Paul Cronin

Psychs continued!

I am very much impressed with Judy Kay-Wolff’s account of Bobby’s solution to psyching at the 1990 WBF championships in Geneva. Should the ACBL institute such a rule requiring that (a) any psychic bid be “exposed” to the opponents at the table at the completion of the hand by the person who made the bid, and (b) that the details of the bid be reported to the director at the end of the session by the person who made the bid for inclusion in a “psychic bid file” indexed by player names? There would be a penalty (matchpoint or other) for failing to comply with either (a) or (b) above.

In a slightly different vein, I am surprised that of all the issues I have written about, such as the implementation and effectiveness of the ZT policy, the removal of the right of club players to lodge complaints with their Unit, the election of ACBL BoD members by Unit board members rather than by the membership at large, the largest number of comments has been on the issue of psyching, and the nature of those responses in general has been to praise the value of pyschs and insist on the right to use them. Should we be concerned that this topic seems to be of more interest to players than other topics that, IMO, affect the future of the game in a much more important way?  


Howard Bigot-JohnsonJanuary 27th, 2012 at 5:50 pm

HBJ : Psychs often get under everyone’s skin for the following reason. In practice they are weapons which only good players really know how to handle….but here lies the rub…..surely good players don’t need to resort to below the belt punching when they are quite capable of inflicting KO’s with a few well aimed right hand jabs on the chin.
In my humble opinion psychs best belong to the cut and thrust world of big money rubber bridge, where as in poker bluff is an essential part of the game. And if there are to be used in bridge at any level, the tendency to use them or any other deviations needs to be disclosed on the system card as ” random unilateral possibilities “.
As for ZT tolerance policies these will always be flawed because as in law all cases need to be judged on their individual merits. If someone stands on and nearly crushes my foot I might well understandably swear, but that outburst should not suject me to a reprimand under ZT policy for foul language…..whereas to turn on an opponent using unwarranted abusive foul language is a diffirent kettle of fish.
In every incident of reported bad behaviour, THE ROOT CAUSE AND MOTIVES NEED TO BE LOOKED INTO AND CONSIDERED before implemented ZT disciplinary proceedings. This is what is known as fair and just procedure.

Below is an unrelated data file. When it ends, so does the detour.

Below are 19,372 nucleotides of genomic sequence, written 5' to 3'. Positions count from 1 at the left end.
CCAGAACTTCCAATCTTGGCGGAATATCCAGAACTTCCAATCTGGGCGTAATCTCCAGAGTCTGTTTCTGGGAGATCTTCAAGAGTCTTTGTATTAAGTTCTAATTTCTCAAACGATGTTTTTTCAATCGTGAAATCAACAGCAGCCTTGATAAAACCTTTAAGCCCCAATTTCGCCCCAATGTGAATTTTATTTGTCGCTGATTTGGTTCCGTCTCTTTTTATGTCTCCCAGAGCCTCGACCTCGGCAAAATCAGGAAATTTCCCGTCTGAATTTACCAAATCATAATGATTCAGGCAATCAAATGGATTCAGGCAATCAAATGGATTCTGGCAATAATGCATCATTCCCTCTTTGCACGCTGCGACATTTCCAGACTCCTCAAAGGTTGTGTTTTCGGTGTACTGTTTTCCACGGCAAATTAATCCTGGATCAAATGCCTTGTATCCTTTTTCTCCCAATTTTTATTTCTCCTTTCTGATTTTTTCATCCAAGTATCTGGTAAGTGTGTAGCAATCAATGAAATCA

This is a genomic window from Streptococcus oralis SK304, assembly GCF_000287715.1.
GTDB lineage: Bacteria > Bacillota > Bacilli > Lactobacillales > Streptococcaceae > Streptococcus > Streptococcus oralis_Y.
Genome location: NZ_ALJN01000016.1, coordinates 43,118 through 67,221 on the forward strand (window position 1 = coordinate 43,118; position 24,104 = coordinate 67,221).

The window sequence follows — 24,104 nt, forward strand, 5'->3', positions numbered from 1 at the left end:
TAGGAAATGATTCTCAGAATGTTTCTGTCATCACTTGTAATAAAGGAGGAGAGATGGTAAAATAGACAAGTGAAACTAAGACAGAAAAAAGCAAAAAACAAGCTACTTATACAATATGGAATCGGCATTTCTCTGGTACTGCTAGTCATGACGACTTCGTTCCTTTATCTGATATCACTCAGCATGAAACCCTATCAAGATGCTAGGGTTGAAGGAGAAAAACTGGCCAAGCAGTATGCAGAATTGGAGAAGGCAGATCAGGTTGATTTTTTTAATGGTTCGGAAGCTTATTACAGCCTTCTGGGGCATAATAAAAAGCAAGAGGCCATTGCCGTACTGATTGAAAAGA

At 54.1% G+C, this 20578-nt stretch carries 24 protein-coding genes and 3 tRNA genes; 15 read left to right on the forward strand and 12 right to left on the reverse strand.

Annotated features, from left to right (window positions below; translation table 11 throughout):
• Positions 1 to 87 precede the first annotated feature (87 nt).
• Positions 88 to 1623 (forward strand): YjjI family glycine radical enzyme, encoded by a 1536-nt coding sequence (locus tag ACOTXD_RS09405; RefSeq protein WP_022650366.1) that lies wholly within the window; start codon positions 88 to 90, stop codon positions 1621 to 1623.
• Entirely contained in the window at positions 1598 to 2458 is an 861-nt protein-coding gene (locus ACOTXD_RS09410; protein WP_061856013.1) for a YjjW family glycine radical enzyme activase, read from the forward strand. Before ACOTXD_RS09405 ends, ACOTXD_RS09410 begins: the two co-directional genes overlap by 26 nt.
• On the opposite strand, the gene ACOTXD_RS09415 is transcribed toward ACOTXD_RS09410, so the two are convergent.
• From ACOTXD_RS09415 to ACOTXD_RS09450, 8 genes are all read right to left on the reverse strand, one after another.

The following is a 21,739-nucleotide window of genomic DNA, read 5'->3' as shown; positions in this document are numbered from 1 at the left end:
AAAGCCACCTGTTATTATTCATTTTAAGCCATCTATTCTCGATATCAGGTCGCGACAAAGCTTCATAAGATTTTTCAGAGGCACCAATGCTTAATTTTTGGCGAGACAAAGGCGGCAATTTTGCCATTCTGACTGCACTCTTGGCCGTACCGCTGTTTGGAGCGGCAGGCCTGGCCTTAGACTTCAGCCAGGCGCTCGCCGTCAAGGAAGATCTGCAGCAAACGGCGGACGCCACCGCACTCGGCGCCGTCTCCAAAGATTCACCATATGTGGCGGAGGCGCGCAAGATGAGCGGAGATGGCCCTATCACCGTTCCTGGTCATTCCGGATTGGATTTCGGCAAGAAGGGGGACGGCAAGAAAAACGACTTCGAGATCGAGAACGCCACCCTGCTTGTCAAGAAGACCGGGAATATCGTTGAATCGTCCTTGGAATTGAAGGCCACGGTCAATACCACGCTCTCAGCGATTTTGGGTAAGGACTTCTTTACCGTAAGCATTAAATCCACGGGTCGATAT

Judy Kay-WolffJanuary 28th, 2012 at 4:54 pm

Dear Paul:

I agree with you wholeheartedly. Less attention to psyches and more focusing on the real, stealthy problems created by modern day bridge. Bobby and I have given our all, but the powers on high (the administration) seem to like the status quo.
Cerrtainly Convention Disruption should be given immediate attention but it rocks too many boats and rattles too many bigshots who like it just the way it is.

However, you have given it a good try. We’re behind you!


Jeff LehmanJanuary 29th, 2012 at 2:40 am

Well, in the words of the old Miller Lite commercial, I feel strongly both ways. That is, I support the right of players to psyche (just as I would support the right of players to falsecard), but I would also subscribe to the suggestion that players be required to report their psyches at the conclusion of play (just as players are required to then tell the opponents that their partner on defense missed an alert). Although I would not describe this practice as unethical, I do think players should try to refrain from psyching against highly inexperienced players.

As far as the other subjects you mention: (1) I also support you in enabling club players to submit to the unit recorder actions that violate ZT (and learned that that can’t happen when I tried to complain about an opponent who basically accused my partner of cheating, when my partner happened to make a poor bid that worked in our favor); and (2) I am not familiar with the issue of electing our District rep; in fact I thought that is done through election by the players in the district: am I wrong or does practice differ from one district to the next? Maybe I am wrong, because at least in my recent (perhaps feeble) memory, I do not recall voting on district rep and alternates although I definitely recall voting regularly on candidates for the unit board.

paul croninJanuary 29th, 2012 at 2:53 am

Hello Jeff,
You do vote for the members of your Unit Board, and it, along with each of the other Unit boards in your District, votes to elect the District representative to the ACBL board. There is no connection between the two elections, and thus the membership at large has no say in who gets elected to the ACBL board.

Steven GaynorJanuary 30th, 2012 at 7:02 pm

The vast majority of ACBL members do not care who is their BoD rep, they just want to play bridge.
Those who do care usually can make their wishes known with the Unit board members (or are board members themselves).

paul croninJanuary 31st, 2012 at 9:14 am

Hello Steve,

Thanks for the input – much appreciated!

Is it possible the reason ACBL members don’t care about who represents

them on the ACBL Board is that they don’t get to take part in the vote? I

hate to think that the vast majority simply don’t care at all.

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